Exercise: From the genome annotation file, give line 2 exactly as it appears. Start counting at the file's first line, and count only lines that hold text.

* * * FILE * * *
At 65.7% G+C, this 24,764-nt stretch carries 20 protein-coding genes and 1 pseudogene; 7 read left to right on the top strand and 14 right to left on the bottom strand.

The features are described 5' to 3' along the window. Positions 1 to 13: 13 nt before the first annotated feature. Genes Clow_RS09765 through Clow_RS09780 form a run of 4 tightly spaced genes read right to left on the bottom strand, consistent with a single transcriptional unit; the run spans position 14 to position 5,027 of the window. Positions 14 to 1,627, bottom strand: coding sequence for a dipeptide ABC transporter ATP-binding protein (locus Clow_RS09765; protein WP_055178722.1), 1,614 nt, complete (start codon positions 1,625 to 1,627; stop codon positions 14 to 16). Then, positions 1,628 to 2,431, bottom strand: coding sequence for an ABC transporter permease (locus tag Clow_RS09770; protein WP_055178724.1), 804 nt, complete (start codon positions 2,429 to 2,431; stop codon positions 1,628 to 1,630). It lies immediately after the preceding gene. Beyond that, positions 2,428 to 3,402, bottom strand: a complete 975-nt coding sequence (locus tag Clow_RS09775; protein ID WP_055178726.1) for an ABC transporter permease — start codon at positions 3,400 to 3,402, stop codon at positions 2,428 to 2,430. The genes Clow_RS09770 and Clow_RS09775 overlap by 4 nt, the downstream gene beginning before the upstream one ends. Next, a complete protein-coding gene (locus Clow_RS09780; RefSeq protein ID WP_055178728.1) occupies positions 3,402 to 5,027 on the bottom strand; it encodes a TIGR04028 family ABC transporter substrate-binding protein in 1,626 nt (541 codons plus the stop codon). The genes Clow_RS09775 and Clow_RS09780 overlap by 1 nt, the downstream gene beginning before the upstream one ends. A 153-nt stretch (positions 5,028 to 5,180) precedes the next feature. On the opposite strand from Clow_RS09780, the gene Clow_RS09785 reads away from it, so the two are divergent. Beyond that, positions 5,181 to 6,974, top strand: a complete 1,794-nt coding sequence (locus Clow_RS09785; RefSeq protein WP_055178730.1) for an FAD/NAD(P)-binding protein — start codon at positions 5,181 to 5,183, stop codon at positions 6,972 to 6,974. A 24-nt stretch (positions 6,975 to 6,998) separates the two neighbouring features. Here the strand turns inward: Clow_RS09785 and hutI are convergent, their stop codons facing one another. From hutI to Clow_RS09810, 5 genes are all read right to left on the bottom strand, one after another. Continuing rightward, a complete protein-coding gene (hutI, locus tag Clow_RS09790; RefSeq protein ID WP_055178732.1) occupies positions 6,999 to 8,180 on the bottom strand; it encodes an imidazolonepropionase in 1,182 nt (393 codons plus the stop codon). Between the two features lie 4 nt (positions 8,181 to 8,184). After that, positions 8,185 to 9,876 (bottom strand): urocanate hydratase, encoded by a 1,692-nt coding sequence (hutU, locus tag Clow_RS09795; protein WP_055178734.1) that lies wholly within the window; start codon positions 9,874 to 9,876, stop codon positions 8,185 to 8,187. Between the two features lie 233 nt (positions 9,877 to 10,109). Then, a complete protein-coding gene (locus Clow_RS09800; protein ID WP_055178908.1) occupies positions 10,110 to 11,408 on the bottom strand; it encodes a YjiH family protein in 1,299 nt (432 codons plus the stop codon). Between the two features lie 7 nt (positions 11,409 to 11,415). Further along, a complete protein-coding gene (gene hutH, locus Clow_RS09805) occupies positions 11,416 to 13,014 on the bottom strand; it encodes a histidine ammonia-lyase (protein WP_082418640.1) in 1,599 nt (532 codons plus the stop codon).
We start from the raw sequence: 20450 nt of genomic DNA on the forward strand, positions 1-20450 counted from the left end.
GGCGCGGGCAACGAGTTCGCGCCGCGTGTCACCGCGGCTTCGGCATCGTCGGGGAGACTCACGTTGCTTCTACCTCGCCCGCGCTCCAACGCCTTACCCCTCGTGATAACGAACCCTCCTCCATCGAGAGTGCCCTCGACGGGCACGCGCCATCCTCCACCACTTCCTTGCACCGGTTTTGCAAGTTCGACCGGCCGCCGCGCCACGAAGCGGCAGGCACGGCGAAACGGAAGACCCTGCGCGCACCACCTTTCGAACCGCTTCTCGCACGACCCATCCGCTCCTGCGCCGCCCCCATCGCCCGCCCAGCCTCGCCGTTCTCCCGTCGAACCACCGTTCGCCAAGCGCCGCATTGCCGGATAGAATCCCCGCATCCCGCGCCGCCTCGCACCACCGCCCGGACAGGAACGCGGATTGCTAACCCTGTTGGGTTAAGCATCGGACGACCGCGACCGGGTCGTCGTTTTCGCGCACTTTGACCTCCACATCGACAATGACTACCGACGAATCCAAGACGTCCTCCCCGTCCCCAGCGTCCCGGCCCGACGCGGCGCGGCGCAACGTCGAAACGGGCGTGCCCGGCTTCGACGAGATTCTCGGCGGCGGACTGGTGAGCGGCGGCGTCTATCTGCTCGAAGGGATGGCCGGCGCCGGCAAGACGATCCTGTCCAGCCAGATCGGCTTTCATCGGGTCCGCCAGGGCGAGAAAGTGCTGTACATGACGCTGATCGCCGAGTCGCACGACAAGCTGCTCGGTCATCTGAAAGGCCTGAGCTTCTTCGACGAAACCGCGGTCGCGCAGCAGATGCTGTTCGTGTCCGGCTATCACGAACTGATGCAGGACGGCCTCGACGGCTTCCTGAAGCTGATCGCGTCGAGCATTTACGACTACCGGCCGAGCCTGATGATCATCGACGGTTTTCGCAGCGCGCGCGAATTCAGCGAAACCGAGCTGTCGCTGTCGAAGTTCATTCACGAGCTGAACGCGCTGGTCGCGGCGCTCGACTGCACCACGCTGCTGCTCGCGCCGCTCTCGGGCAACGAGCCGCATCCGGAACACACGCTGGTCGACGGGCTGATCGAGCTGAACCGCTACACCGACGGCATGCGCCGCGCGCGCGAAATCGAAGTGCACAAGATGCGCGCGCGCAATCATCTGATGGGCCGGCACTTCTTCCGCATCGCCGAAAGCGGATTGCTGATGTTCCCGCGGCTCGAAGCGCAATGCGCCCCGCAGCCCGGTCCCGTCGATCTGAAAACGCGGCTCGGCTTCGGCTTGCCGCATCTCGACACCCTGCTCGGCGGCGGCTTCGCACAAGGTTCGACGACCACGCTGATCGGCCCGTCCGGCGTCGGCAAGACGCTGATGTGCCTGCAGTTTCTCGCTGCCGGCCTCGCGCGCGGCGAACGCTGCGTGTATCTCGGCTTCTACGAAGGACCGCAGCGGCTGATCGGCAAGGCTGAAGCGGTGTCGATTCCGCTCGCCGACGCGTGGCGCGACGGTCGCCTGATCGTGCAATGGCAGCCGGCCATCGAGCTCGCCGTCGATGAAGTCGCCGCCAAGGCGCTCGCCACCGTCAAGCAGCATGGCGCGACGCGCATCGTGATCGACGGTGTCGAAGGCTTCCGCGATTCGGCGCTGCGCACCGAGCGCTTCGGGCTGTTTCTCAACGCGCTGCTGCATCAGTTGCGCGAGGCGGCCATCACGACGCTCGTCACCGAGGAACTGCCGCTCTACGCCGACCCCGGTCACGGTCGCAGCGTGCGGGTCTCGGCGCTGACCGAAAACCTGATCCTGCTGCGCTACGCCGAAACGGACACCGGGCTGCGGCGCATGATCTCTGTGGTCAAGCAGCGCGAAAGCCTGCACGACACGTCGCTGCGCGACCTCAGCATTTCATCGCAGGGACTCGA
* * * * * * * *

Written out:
The features are described 5' to 3' along the window. Positions 1 to 13: 13 nt before the first annotated feature. Genes Clow_RS09765 through Clow_RS09780 form a run of 4 tightly spaced genes read right to left on the bottom strand, consistent with a single transcriptional unit; the run spans position 14 to position 5,027 of the window. Positions 14 to 1,627, bottom strand: coding sequence for a dipeptide ABC transporter ATP-binding protein (locus Clow_RS09765; protein WP_055178722.1), 1,614 nt, complete (start codon positions 1,625 to 1,627; stop codon positions 14 to 16). Then, positions 1,628 to 2,431, bottom strand: coding sequence for an ABC transporter permease (locus tag Clow_RS09770; protein WP_055178724.1), 804 nt, complete (start codon positions 2,429 to 2,431; stop codon positions 1,628 to 1,630). It lies immediately after the preceding gene. Beyond that, positions 2,428 to 3,402, bottom strand: a complete 975-nt coding sequence (locus tag Clow_RS09775; protein ID WP_055178726.1) for an ABC transporter permease — start codon at positions 3,400 to 3,402, stop codon at positions 2,428 to 2,430. The genes Clow_RS09770 and Clow_RS09775 overlap by 4 nt, the downstream gene beginning before the upstream one ends. Next, a complete protein-coding gene (locus Clow_RS09780; RefSeq protein ID WP_055178728.1) occupies positions 3,402 to 5,027 on the bottom strand; it encodes a TIGR04028 family ABC transporter substrate-binding protein in 1,626 nt (541 codons plus the stop codon). The genes Clow_RS09775 and Clow_RS09780 overlap by 1 nt, the downstream gene beginning before the upstream one ends. A 153-nt stretch (positions 5,028 to 5,180) precedes the next feature. On the opposite strand from Clow_RS09780, the gene Clow_RS09785 reads away from it, so the two are divergent. Beyond that, positions 5,181 to 6,974, top strand: a complete 1,794-nt coding sequence (locus Clow_RS09785; RefSeq protein WP_055178730.1) for an FAD/NAD(P)-binding protein — start codon at positions 5,181 to 5,183, stop codon at positions 6,972 to 6,974. A 24-nt stretch (positions 6,975 to 6,998) separates the two neighbouring features. Here the strand turns inward: Clow_RS09785 and hutI are convergent, their stop codons facing one another. From hutI to Clow_RS09810, 5 genes are all read right to left on the bottom strand, one after another. Continuing rightward, a complete protein-coding gene (hutI, locus tag Clow_RS09790; RefSeq protein ID WP_055178732.1) occupies positions 6,999 to 8,180 on the bottom strand; it encodes an imidazolonepropionase in 1,182 nt (393 codons plus the stop codon). Between the two features lie 4 nt (positions 8,181 to 8,184). After that, positions 8,185 to 9,876 (bottom strand): urocanate hydratase, encoded by a 1,692-nt coding sequence (hutU, locus tag Clow_RS09795; protein WP_055178734.1) that lies wholly within the window; start codon positions 9,874 to 9,876, stop codon positions 8,185 to 8,187. Between the two features lie 233 nt (positions 9,877 to 10,109). Then, a complete protein-coding gene (locus Clow_RS09800; protein ID WP_055178908.1) occupies positions 10,110 to 11,408 on the bottom strand; it encodes a YjiH family protein in 1,299 nt (432 codons plus the stop codon). Between the two features lie 7 nt (positions 11,409 to 11,415). Further along, a complete protein-coding gene (gene hutH, locus Clow_RS09805) occupies positions 11,416 to 13,014 on the bottom strand; it encodes a histidine ammonia-lyase (protein WP_082418640.1) in 1,599 nt (532 codons plus the stop codon).